Wisconsin Last Will & Testament

Your will contains your directions for the distribution of your estate to your beneficiaries and names your executor, the person who will settle your affairs. You must be at least 18 years of age and mentally competent to make a will in Wisconsin. State laws govern certain aspects of your will, such as the validity standards and revocation methods.


Wisconsin allows for typed or handwritten wills. Your will must be signed by you -- unless you instruct another person to sign for you in your presence -- and two witnesses. Both witnesses may benefit from the will, but the share may be restricted as a result. Your witnesses must be mentally competent at the time the will is executed, but a loss of a witness's mental capacity later on does not, in itself, invalidate your will. You do have the option of a "self-proved" will in Wisconsin, which avoids the need for testimony or an affidavit from your witnesses during probate. Once you complete your will, you and your witnesses may sign an affidavit attesting to your will's validity. The affidavit must be made in front on an officer authorized to take oaths in Wisconsin.


Wisconsin law does not restrict distributions in wills; you can leave your assets to the persons, charities and other organizations you select. You may name a legal guardian for any minor children you have. The guardian acts as the child's caregiver in the event of your death. A trust may be created in your will to govern the distribution of assets and income to your children, with your named trustee overseeing the fund.


You may amend your will by drafting and signing a codicil. The codicil is a document that references your original will, cites the provisions you want to change and details your new directives.The rest of your will remains unchanged. Your codicil must be witnessed by at least two persons, and if you filed your original will with the Wisconsin probate court for safekeeping, the codicil should be filed in the court as well.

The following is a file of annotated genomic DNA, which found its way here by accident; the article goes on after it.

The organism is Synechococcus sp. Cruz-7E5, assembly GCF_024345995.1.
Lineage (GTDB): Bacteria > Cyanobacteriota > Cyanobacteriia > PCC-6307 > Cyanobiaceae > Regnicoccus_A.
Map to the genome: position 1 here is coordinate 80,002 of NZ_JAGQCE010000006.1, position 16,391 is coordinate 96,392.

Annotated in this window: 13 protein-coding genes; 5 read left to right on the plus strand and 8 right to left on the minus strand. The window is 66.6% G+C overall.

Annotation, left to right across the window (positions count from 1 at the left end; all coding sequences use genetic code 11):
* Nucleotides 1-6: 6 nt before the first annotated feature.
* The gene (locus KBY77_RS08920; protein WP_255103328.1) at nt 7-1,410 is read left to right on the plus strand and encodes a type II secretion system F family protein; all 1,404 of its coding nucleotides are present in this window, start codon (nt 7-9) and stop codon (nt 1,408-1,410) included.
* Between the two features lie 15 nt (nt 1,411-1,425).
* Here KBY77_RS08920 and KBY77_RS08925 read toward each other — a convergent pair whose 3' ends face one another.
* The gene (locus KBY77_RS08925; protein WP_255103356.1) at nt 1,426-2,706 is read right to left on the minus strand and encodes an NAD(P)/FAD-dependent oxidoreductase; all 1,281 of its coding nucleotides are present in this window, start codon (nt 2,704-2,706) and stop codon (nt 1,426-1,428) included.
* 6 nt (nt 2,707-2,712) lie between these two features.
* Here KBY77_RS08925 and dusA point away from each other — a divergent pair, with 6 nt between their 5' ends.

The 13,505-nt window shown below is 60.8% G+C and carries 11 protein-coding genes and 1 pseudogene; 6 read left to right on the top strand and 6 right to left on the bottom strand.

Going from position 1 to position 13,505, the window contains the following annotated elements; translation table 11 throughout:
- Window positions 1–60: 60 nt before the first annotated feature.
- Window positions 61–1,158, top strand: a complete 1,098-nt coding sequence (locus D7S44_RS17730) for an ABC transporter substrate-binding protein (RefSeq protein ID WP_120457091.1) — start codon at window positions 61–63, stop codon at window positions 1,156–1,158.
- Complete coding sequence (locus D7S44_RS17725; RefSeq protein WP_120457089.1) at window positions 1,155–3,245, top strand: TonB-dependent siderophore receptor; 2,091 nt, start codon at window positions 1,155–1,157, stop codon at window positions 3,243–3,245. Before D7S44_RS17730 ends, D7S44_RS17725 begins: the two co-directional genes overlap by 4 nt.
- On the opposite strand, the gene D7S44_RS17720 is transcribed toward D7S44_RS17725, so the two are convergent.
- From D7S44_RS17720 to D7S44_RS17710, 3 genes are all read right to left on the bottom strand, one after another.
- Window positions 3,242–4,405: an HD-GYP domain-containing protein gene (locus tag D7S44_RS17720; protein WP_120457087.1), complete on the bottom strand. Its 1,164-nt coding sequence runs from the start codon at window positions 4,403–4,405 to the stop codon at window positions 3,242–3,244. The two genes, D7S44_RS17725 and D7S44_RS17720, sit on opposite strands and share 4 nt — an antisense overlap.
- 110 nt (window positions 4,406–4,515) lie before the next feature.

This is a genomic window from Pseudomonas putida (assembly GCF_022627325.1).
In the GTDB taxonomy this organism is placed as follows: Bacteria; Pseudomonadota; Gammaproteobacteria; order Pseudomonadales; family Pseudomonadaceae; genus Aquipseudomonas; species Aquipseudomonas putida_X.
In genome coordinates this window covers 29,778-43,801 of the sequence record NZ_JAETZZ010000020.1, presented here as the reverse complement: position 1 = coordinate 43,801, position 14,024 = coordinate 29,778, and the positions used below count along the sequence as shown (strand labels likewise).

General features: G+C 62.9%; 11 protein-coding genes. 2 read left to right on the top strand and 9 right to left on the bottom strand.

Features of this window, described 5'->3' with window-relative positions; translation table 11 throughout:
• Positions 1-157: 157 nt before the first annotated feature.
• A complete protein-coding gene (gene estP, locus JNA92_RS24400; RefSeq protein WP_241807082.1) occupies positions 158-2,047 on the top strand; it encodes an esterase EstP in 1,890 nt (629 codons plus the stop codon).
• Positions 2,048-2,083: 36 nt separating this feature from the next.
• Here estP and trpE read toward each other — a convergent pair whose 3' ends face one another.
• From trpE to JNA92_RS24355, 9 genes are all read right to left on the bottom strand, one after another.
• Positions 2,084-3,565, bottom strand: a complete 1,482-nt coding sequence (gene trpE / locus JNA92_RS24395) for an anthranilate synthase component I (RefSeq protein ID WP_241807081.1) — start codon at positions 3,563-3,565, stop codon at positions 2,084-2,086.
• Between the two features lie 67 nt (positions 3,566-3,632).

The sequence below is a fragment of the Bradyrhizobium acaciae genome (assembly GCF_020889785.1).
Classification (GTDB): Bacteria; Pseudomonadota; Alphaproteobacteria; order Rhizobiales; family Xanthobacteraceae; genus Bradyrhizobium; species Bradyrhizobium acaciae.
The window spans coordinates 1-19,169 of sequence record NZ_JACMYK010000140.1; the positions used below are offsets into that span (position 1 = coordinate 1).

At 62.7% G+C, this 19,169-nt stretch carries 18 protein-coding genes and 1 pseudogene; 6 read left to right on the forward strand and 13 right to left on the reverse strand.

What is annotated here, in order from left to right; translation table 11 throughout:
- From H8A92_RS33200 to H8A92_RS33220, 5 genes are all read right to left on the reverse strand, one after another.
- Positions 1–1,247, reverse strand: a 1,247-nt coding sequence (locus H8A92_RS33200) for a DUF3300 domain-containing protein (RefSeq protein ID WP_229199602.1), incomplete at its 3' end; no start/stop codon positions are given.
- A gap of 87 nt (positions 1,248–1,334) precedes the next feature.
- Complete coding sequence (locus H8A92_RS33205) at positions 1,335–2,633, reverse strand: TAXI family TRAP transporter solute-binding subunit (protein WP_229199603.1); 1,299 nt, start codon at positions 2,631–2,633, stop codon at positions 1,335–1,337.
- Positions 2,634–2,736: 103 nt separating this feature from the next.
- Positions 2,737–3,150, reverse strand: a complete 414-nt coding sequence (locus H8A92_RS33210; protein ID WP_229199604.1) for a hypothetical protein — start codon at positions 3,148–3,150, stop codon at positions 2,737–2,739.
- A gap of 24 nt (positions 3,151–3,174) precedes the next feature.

Your spouse or domestic partner may be entitled to a share of your estate even if you omit her from your will. Wisconsin law provides a percentage of your estate to your partner if your will was made before you married or legally entered into the partnership, unless another party proves you made the will in contemplation of legally sealing the union. Any child you did not provide for in your will has a right to your estate unless you showed your omission was intentional on the document.


You may revoke a will by making a new will and including a statement revoking all prior wills in Wisconsin. Provisions in a will that leave anything to your former spouse or domestic partner are considered revoked unless your will mentions the divorce or termination of the union. A provision to a beneficiary who caused your death is automatically revoked by Wisconsin law.


About the Author

Anna Assad began writing professionally in 1999 and has published several legal articles for various websites. She has an extensive real estate and criminal legal background. She also tutored in English for nearly eight years, attended Buffalo State College for paralegal studies and accounting, and minored in English literature, receiving a Bachelor of Arts.